The wheelbase (the gap between the front and rear axles) has been increased by more than 5cm, though, which means there’s more leg and knee room for passengers in the front and back.
The rear floor is flat, too, which means those in the middle rear seats should have plenty of room for their feet. A four-wheel drive RS model might, we’d think, have to sacrifice that, given a drive shaft to the rear wheels would be needed, but we’ve had not details about a Focus RS yet.
The dashboard has been pushed forward as far as possible, further adding to the feeling of interior space, while the boot in the hatch yields 1,354 litres of luggage space, with the seats folded, which is an increase of 139 litres over the outgoing Focus and 84 litres more than the Golf. The estate version has 1,653 litres of space, again with the seats folded, which is slightly more than the Golf estate (1,620 litres) and Vauxhall Astra Sports Tourer (1,630 litres) but nearly 100 litres less than the Skoda Octavia estate (1,740 litres).
Will I be able to sync my phone seamlessly?
Drivers demand seamless connectivity with their smartphone, so in addition to the usual Bluetooth integration, Ford has developed FordPass Connect, which uses an internet router to turn the vehicle into a mobile WiFi hotspot, with connectivity for up to 10 devices.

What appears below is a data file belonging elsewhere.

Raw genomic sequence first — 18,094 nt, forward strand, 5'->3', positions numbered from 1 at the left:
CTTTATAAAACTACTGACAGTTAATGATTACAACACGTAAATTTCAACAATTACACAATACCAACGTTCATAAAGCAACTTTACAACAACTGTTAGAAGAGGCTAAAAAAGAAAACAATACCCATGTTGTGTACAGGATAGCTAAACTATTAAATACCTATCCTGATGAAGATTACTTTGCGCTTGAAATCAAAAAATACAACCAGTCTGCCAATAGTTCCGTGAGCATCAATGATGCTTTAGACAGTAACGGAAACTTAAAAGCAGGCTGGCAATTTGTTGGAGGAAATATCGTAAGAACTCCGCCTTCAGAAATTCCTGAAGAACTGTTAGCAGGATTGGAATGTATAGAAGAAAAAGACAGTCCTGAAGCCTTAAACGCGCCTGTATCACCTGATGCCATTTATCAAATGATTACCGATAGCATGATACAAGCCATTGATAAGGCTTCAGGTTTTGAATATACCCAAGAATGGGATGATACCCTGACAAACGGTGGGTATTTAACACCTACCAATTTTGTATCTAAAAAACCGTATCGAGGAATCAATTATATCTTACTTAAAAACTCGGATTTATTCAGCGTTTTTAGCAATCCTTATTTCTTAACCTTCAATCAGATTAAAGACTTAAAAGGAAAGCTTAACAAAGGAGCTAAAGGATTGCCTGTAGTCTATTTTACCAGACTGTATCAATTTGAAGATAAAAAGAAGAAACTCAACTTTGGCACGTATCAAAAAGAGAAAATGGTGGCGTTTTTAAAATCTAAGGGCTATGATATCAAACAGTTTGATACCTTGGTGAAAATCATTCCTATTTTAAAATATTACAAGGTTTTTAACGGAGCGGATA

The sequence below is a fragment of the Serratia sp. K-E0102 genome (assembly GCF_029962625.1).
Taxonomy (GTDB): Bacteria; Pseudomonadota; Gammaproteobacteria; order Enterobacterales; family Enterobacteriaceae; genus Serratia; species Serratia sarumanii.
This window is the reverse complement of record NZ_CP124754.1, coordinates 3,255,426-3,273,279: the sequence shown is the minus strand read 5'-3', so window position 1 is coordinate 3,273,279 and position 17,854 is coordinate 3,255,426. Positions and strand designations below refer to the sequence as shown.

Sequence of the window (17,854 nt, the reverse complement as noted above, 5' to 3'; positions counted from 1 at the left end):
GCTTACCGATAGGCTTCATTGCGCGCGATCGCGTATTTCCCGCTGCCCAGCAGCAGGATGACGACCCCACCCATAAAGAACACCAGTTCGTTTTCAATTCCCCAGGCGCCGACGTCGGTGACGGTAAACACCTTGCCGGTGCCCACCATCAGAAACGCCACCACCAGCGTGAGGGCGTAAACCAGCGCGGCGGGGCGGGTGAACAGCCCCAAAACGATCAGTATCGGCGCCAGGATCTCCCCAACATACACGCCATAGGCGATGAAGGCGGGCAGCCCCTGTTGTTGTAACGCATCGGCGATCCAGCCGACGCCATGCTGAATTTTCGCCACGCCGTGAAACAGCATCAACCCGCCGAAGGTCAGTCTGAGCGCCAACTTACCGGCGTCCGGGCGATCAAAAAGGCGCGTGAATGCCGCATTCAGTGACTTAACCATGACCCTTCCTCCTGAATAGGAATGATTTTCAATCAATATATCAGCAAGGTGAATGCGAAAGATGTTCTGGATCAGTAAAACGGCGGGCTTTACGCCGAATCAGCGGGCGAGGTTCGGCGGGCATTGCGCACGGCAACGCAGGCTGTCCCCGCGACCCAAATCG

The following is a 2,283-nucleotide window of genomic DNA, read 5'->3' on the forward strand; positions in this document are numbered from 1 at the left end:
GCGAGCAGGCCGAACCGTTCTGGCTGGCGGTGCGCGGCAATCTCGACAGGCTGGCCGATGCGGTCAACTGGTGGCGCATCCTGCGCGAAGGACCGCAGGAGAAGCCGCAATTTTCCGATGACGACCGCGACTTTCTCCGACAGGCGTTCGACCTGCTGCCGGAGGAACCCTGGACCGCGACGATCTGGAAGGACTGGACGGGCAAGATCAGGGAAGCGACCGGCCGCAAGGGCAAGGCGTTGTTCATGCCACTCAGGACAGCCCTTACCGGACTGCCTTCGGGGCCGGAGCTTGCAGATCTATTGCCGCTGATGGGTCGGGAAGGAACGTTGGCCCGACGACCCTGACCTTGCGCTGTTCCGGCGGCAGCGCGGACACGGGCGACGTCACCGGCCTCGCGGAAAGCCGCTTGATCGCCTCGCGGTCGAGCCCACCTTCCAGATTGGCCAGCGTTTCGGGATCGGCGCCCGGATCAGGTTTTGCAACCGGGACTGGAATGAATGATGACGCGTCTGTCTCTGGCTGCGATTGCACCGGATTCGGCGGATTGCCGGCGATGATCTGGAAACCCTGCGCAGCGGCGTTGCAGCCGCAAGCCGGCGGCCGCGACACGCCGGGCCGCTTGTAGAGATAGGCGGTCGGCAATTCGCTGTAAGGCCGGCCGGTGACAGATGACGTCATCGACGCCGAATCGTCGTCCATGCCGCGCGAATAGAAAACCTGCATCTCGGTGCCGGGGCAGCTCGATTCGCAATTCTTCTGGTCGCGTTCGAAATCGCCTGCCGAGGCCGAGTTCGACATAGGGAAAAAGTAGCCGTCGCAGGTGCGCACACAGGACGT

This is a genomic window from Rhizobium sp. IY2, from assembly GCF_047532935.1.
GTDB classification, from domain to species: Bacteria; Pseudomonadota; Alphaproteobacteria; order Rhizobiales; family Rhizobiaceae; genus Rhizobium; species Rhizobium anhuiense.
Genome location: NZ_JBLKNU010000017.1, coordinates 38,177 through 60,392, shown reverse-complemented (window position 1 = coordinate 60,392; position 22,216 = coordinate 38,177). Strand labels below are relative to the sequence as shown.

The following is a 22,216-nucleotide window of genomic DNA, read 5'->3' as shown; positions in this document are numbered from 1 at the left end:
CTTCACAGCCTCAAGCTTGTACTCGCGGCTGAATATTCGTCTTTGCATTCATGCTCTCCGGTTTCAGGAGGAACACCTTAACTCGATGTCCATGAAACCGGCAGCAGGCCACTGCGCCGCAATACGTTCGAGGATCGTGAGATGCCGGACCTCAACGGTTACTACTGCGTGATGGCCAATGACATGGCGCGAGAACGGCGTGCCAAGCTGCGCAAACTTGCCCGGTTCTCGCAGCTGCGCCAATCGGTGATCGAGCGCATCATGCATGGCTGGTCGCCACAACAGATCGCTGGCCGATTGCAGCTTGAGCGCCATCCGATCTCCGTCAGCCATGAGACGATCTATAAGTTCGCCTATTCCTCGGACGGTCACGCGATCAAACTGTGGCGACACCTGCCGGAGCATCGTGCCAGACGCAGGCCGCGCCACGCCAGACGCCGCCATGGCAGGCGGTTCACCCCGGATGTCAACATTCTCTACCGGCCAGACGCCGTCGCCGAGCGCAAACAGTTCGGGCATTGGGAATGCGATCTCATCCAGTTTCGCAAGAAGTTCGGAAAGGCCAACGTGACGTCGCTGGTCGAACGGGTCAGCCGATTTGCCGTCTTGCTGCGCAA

It means the navigation includes Live Traffic updates and allows passengers to surf the web on the move. And via a mobile app, drivers can locate their vehicle, checking how much fuel is in the tank, the alarm status, lock or unlock the doors and – for models with the automatic gearbox – even programme the car to start remotely, such as on a cold winter’s day.
A new smartphone wireless charging cradle is available, and the infotainment system is controlled using an 8in colour touchscreen that can be operated using pinch and swipe gestures, and is compatible with Apple CarPlay and Android Auto.
What are the technology highlights?
The all-new Focus is available with features including adaptive cruise control that can drive the car in stop-start traffic or on the motorway. The car will steer itself to maintain a safe position on the road and can even steer around obstacles the driver failed to spot.
The new Post-Collision Braking system will apply moderate braking after an accident, to help prevent your car from rolling into another vehicle. Ford says slowing the vehicle can potentially lessen injury to occupants and further damage to the vehicle.
There are also new headlights that adjust the pattern of light to better illuminate a corner, junction or roundabout, with glare-free high beam – a technology nicked from Audi that automatically dips the high beam around on-coming cars and cars that you’re following, leaving everything around them fully-illuminated.
Other gadgets for the latest Focus include a head-up display, a self-parking function and blind-spot cameras that also warn of approaching traffic or pedestrians when reversing out of a parking space.
And for the kids, or grown-up music fans, a new B&O PLAY sound system means music can be streamed via FordPass Connect or smartphone devices, through a 675 watt sound system.
Should I buy a new Ford Focus or a Volkswagen Golf?
It’s too early to say whether Ford has managed to close the gap to the Focus’ number one rival, the VW Golf. First impressions suggest that the technology – both on the surface and hidden away beneath the car – should ensure Ford takes a big leap forward with the fourth generation Focus. Combined with some competitive prices, it’s off to a promising start.
Additional reporting by Will Dron